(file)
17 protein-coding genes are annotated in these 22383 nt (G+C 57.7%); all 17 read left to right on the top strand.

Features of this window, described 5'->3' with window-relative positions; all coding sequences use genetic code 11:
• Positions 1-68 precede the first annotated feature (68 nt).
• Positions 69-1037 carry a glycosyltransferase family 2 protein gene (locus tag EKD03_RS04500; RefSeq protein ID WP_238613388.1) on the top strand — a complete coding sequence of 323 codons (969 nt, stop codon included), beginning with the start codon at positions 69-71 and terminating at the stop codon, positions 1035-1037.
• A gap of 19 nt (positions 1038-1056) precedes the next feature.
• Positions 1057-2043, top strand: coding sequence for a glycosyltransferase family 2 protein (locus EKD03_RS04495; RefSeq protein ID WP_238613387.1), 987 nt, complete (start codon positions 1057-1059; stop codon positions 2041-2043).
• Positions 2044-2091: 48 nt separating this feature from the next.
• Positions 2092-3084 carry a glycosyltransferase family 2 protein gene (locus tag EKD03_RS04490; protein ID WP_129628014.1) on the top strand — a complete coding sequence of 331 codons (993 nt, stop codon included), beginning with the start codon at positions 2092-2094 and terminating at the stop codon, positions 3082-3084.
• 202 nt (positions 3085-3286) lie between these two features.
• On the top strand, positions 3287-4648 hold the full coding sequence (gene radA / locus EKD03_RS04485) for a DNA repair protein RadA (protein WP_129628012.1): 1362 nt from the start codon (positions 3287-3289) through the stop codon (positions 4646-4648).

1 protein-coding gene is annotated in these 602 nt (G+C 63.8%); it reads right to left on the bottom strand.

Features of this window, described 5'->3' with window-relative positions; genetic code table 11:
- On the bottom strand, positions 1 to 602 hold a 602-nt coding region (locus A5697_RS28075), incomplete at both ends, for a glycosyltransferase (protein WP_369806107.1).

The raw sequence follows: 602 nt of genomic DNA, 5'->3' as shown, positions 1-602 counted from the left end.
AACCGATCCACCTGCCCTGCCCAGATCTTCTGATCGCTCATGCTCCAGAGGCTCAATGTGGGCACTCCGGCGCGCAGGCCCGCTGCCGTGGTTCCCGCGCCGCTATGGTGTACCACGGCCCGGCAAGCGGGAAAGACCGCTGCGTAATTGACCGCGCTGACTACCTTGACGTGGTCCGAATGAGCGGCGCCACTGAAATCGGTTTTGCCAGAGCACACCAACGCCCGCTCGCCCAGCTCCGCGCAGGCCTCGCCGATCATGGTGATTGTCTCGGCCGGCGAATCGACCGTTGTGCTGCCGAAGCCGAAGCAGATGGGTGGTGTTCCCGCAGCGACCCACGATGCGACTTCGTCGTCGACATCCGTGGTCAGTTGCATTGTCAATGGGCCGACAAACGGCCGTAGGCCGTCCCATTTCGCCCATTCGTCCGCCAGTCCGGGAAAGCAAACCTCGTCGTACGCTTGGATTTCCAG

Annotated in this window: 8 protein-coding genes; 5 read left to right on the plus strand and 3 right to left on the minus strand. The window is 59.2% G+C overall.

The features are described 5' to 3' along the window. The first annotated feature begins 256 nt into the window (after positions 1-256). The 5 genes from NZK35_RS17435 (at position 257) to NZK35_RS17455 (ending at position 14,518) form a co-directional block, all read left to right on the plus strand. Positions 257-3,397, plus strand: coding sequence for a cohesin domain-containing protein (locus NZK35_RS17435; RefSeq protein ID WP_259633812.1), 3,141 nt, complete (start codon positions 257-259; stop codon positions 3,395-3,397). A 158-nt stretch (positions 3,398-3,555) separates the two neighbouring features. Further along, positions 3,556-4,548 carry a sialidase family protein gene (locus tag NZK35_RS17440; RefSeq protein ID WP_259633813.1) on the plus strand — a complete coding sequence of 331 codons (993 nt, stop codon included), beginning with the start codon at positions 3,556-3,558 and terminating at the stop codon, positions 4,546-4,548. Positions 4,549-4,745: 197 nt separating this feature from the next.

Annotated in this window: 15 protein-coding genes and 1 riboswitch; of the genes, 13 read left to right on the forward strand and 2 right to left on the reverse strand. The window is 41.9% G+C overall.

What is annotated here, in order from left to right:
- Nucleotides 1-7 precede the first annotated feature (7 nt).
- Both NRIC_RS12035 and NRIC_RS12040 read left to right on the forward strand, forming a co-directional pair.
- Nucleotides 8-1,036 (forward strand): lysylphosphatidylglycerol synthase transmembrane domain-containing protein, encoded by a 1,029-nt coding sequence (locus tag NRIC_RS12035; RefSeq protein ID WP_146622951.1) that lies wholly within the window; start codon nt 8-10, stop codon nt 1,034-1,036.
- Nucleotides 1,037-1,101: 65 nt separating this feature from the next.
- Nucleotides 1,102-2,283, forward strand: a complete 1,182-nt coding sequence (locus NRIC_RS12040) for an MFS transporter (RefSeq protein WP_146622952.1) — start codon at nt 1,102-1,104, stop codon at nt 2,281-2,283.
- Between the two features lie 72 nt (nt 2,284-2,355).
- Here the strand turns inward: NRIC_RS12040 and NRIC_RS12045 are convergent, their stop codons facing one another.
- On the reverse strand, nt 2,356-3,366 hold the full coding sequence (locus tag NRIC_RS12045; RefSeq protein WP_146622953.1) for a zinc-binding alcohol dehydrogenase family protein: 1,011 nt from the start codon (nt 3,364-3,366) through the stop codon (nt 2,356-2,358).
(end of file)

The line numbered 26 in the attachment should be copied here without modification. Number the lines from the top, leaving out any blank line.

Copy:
- Here the strand turns inward: NRIC_RS12040 and NRIC_RS12045 are convergent, their stop codons facing one another.